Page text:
Sajid Javid Issues Statement on Grenfell Towers

Sajid Javid, the Secretary of State for Communities and Local Government, has today issued a statement on the current situation on the Grenfell Towers disaster.

The text of Javid’s statement was:

“Five weeks have now passed since the tragedy at Grenfell Tower.

Nothing that has happened in those 5 weeks will have diminished the grief of those who lost loved ones.

Nothing will have negated the trauma of those who lost their homes.

But across the public sector…

…in local and central government, in the emergency services, in hospitals, in schools and more…

…dedicated public servants have been doing all they can to deal with the aftermath and help the community to recover.

Over the past 5 weeks, the government has endeavoured to keep the House up-to-date with these developments.

This is the third oral statement I’ve made on the subject.

The House has also heard from the Prime Minister and the Housing Minister, who also answered questions in Westminster Hall before Parliament formally returned.

There has been a full debate in the Commons, 4 written statements, and a number of letters that have been sent to all Members.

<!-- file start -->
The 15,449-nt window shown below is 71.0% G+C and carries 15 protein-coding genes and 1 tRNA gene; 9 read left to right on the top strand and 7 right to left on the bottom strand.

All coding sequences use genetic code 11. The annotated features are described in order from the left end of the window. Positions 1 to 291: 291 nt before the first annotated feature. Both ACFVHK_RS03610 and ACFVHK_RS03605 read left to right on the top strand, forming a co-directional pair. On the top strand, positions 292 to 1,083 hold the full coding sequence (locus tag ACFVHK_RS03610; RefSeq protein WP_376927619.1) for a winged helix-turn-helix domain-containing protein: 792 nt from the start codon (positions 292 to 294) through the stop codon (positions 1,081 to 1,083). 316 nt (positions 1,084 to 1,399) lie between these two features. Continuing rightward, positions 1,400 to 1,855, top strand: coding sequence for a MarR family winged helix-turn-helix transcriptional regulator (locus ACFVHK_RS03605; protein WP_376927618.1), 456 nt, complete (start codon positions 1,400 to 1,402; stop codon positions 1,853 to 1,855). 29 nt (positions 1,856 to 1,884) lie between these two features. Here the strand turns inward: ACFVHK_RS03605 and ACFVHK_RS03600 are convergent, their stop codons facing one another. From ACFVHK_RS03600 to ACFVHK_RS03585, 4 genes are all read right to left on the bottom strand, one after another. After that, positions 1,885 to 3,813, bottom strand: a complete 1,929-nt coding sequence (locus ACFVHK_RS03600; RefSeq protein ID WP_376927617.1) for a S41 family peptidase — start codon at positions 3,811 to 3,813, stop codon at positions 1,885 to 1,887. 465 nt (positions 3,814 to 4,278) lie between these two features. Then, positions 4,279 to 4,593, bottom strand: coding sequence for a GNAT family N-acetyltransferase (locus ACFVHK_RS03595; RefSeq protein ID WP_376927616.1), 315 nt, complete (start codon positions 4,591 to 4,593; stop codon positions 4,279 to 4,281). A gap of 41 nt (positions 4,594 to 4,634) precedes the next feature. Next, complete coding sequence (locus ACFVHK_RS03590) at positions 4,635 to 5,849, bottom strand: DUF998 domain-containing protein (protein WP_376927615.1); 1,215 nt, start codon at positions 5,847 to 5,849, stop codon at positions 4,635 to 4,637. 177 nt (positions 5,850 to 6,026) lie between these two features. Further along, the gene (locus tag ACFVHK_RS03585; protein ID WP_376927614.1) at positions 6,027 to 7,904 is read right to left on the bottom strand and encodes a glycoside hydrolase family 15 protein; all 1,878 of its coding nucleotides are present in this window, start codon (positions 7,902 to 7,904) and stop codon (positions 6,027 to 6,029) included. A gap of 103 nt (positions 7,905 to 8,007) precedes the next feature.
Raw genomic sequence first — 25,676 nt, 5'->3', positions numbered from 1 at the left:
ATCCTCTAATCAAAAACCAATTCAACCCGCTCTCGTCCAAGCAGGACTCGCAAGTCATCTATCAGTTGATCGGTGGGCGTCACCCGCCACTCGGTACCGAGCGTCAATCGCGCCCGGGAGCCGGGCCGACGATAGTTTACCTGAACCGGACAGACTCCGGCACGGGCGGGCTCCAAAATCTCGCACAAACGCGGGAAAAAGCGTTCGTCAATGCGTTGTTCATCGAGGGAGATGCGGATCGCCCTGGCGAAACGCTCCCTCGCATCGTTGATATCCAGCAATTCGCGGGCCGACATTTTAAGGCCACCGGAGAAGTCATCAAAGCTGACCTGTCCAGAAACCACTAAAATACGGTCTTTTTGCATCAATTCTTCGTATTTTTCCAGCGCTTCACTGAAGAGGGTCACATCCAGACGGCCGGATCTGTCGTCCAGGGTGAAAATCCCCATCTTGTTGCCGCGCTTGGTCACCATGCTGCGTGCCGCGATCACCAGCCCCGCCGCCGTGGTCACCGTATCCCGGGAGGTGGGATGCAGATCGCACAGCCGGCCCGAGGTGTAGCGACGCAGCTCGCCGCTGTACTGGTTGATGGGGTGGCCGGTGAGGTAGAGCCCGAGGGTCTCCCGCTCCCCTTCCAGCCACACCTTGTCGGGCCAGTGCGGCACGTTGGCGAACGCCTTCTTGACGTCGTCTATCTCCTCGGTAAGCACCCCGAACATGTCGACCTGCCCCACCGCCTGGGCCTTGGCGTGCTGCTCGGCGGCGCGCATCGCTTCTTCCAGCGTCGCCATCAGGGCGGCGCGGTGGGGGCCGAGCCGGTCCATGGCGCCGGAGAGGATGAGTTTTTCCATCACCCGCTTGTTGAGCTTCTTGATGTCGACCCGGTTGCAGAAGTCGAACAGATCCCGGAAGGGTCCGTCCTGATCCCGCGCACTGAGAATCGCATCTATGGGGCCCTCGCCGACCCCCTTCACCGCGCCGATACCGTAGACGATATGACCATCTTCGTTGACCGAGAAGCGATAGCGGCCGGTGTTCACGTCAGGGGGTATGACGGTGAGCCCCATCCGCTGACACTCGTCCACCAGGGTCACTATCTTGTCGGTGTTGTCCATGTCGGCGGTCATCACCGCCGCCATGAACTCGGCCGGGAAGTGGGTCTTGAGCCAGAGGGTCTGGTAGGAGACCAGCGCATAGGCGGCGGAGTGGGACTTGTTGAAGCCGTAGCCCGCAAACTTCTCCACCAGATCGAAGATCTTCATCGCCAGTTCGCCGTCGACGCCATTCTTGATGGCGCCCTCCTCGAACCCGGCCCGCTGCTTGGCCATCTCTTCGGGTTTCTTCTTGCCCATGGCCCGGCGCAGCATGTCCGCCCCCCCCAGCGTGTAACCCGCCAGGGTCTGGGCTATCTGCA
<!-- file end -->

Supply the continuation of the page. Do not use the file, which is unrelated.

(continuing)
My aim today is to provide an update before the House rises, and another opportunity for Hon Members to ask questions.

And I’d also like to let the House know exactly what action we’ll be taking over the summer.


The Police continue to list 80 people as either dead or missing presumed dead.

39 victims have so far been formally identified, with 39 inquests opened by the coroner and adjourned pending the public inquiry and police investigation.

2 adults remain in hospital.

I know that some local residents remain concerned that the number of people in the tower on the night has been underestimated.

I would continue to urge anyone with further information to come forward.

We’ve been very clear that we don’t mind if those affected were subletting or have immigration issues.

All we care about is getting to the truth.


Turning to the rehoming programme, everyone who lost their home in Grenfell Tower and Grenfell Walk has been made at least 1 offer of good quality, fully furnished temporary accommodation in the local area.

As of 10am this morning, 35 of these have been accepted and 10 families have moved in.

Those numbers are slightly down on the figures that were published recently as some people have changed their minds, as they are perfectly entitled to do.

Where residents have turned down an offer we are finding suitable alternatives to offer them.